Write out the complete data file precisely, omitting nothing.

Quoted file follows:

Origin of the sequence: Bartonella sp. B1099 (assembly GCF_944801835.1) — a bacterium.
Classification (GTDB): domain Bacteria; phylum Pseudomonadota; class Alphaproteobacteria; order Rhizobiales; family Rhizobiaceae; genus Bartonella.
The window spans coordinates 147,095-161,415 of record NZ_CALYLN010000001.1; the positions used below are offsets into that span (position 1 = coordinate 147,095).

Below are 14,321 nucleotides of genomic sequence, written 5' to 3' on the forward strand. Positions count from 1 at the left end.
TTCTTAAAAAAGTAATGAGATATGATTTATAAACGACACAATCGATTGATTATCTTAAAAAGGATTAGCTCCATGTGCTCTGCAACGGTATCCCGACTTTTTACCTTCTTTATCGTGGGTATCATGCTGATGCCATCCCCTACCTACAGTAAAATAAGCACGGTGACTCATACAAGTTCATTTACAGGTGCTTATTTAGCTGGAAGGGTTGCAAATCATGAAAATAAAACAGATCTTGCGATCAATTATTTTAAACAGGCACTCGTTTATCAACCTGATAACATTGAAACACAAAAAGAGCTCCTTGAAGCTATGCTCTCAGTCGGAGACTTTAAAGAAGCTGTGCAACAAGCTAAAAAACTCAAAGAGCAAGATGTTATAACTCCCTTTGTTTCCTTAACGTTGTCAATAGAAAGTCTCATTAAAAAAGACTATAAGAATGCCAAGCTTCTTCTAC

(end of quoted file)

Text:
Origin of the sequence: Bartonella sp. B1099 (assembly GCF_944801835.1) — a bacterium.
Classification (GTDB): domain Bacteria; phylum Pseudomonadota; class Alphaproteobacteria; order Rhizobiales; family Rhizobiaceae; genus Bartonella.
The window spans coordinates 147,095-161,415 of record NZ_CALYLN010000001.1; the positions used below are offsets into that span (position 1 = coordinate 147,095).

Below are 14,321 nucleotides of genomic sequence, written 5' to 3' on the forward strand. Positions count from 1 at the left end.
TTCTTAAAAAAGTAATGAGATATGATTTATAAACGACACAATCGATTGATTATCTTAAAAAGGATTAGCTCCATGTGCTCTGCAACGGTATCCCGACTTTTTACCTTCTTTATCGTGGGTATCATGCTGATGCCATCCCCTACCTACAGTAAAATAAGCACGGTGACTCATACAAGTTCATTTACAGGTGCTTATTTAGCTGGAAGGGTTGCAAATCATGAAAATAAAACAGATCTTGCGATCAATTATTTTAAACAGGCACTCGTTTATCAACCTGATAACATTGAAACACAAAAAGAGCTCCTTGAAGCTATGCTCTCAGTCGGAGACTTTAAAGAAGCTGTGCAACAAGCTAAAAAACTCAAAGAGCAAGATGTTATAACTCCCTTTGTTTCCTTAACGTTGTCAATAGAAAGTCTCATTAAAAAAGACTATAAGAATGCCAAGCTTCTTCTAC